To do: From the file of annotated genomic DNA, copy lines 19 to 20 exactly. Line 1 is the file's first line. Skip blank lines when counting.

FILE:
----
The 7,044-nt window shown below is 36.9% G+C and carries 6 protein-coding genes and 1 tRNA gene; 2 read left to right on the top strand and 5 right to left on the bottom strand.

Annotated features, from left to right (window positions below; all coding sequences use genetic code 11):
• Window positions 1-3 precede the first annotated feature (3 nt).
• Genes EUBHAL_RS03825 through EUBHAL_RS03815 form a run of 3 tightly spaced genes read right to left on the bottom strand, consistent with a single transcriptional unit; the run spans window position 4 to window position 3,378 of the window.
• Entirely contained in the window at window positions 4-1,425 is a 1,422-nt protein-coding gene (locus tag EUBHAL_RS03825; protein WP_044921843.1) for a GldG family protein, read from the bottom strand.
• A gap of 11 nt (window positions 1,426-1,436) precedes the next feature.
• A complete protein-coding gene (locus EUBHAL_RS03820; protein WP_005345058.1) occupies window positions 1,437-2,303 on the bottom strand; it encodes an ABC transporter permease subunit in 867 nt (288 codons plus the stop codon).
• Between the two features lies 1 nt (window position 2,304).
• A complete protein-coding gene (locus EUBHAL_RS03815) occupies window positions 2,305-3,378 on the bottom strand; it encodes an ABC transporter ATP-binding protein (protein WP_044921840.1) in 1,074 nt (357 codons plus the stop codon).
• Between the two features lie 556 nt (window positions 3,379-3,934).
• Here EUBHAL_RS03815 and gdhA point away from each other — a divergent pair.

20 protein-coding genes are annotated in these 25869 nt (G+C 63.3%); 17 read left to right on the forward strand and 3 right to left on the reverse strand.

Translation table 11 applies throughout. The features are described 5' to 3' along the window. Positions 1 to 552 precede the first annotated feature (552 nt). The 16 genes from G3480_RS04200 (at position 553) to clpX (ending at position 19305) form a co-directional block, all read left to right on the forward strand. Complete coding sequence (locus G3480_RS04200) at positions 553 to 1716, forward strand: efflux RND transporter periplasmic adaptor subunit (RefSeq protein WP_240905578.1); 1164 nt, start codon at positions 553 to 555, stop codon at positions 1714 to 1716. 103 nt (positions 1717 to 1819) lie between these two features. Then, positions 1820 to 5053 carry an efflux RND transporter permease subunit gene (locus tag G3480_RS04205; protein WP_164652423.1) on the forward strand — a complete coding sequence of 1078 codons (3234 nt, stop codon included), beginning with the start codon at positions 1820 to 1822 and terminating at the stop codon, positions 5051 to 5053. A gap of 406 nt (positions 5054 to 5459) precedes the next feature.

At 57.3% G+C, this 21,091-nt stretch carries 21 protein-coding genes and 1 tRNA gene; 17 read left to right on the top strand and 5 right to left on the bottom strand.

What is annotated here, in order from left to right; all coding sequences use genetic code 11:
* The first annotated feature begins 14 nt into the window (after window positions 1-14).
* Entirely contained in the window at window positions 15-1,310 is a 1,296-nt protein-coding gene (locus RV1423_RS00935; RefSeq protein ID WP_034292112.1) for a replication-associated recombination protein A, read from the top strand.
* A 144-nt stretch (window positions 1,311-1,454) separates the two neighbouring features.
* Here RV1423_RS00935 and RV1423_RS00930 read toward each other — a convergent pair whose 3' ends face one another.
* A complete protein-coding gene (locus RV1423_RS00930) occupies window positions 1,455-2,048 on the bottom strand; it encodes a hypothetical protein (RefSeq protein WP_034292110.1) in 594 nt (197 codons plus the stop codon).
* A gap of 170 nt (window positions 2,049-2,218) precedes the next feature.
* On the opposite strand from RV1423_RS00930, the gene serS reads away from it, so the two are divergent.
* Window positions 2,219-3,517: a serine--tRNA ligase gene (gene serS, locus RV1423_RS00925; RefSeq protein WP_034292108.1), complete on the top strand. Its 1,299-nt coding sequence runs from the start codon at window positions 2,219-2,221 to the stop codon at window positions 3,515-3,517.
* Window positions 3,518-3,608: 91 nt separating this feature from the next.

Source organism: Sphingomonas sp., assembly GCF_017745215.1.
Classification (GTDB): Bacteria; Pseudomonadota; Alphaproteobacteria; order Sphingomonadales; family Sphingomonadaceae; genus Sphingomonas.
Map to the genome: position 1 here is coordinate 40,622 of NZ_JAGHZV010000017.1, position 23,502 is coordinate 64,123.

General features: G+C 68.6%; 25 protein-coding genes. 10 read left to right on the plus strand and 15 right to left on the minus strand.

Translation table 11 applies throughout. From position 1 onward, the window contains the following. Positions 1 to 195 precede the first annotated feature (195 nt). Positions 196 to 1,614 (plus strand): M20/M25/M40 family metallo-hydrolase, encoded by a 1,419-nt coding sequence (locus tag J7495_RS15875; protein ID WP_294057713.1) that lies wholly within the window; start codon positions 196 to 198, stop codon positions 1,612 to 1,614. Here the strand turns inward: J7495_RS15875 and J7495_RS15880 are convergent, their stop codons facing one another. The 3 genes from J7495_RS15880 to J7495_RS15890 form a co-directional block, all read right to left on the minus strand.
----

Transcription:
* Here RV1423_RS00935 and RV1423_RS00930 read toward each other — a convergent pair whose 3' ends face one another.
* A complete protein-coding gene (locus RV1423_RS00930) occupies window positions 1,455-2,048 on the bottom strand; it encodes a hypothetical protein (RefSeq protein WP_034292110.1) in 594 nt (197 codons plus the stop codon).